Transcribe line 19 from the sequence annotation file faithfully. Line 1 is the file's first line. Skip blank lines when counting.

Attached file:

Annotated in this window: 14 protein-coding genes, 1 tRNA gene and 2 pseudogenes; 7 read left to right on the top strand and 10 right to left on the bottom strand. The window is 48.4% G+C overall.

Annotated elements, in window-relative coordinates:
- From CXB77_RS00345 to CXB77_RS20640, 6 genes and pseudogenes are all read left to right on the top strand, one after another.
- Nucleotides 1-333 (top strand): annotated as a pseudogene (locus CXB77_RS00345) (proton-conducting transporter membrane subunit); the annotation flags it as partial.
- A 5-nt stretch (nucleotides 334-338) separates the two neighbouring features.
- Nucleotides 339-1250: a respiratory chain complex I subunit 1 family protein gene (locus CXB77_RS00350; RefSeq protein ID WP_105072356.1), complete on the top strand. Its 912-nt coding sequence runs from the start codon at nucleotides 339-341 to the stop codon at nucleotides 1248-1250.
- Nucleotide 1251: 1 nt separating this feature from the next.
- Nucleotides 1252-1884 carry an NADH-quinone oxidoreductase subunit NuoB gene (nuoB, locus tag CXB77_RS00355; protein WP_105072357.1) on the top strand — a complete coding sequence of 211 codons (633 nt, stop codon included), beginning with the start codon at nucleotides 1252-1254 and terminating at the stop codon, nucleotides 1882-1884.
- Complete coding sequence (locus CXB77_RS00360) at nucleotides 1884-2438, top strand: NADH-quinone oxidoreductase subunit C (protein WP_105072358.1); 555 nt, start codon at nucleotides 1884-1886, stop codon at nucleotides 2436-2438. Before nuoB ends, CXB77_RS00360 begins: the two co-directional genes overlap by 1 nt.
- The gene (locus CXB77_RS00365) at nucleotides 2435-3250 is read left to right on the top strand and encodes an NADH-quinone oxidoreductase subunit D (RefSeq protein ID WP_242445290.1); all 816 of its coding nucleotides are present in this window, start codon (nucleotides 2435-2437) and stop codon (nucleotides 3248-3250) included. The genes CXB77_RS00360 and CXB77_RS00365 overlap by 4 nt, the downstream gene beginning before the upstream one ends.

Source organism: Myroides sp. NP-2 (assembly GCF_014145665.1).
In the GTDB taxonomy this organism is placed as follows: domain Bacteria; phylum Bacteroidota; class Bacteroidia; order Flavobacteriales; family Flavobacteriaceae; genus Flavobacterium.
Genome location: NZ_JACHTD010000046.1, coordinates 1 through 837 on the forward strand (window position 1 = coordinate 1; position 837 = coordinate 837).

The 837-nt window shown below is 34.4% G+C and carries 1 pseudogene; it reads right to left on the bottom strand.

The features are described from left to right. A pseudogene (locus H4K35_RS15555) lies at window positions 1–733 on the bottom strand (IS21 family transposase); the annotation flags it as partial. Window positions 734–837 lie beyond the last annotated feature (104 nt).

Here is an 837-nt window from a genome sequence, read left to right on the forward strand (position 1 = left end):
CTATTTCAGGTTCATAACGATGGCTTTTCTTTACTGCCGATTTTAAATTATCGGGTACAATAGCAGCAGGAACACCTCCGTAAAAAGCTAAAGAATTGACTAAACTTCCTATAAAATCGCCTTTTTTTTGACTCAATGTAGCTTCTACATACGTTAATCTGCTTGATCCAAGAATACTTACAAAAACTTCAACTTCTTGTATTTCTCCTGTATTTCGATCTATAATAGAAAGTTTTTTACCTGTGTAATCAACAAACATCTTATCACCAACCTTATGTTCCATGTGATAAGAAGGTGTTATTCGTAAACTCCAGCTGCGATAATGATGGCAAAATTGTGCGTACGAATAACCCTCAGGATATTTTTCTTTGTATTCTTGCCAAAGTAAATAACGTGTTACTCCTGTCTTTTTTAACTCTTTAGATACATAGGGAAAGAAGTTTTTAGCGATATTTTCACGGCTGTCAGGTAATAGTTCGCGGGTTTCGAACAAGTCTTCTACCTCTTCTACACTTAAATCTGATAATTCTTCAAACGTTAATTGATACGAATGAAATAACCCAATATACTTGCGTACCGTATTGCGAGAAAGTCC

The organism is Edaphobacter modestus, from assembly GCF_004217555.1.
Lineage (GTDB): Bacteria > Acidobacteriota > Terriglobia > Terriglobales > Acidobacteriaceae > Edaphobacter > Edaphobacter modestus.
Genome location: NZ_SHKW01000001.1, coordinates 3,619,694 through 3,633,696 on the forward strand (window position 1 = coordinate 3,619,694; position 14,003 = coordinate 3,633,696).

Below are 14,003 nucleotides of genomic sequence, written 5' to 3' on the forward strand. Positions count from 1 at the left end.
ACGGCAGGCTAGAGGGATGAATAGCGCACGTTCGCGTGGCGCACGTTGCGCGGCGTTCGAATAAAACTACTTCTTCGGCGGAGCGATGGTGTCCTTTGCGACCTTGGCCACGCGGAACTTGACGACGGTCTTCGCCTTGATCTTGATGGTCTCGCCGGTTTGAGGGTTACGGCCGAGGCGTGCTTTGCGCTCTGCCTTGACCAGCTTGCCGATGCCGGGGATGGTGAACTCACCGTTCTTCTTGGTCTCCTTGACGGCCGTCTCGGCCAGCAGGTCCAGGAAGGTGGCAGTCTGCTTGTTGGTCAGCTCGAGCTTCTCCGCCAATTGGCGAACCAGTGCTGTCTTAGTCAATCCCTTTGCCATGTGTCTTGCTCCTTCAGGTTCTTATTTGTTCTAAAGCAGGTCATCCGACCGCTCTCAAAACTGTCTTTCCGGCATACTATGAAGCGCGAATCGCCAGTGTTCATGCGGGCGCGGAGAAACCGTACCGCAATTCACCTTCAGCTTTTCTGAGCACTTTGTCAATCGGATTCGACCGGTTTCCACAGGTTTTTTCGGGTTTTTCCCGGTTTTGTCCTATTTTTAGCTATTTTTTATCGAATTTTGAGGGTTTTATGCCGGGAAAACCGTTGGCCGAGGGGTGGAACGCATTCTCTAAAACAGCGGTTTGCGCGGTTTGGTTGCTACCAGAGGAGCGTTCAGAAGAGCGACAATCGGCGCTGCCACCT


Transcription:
Lineage (GTDB): Bacteria > Acidobacteriota > Terriglobia > Terriglobales > Acidobacteriaceae > Edaphobacter > Edaphobacter modestus.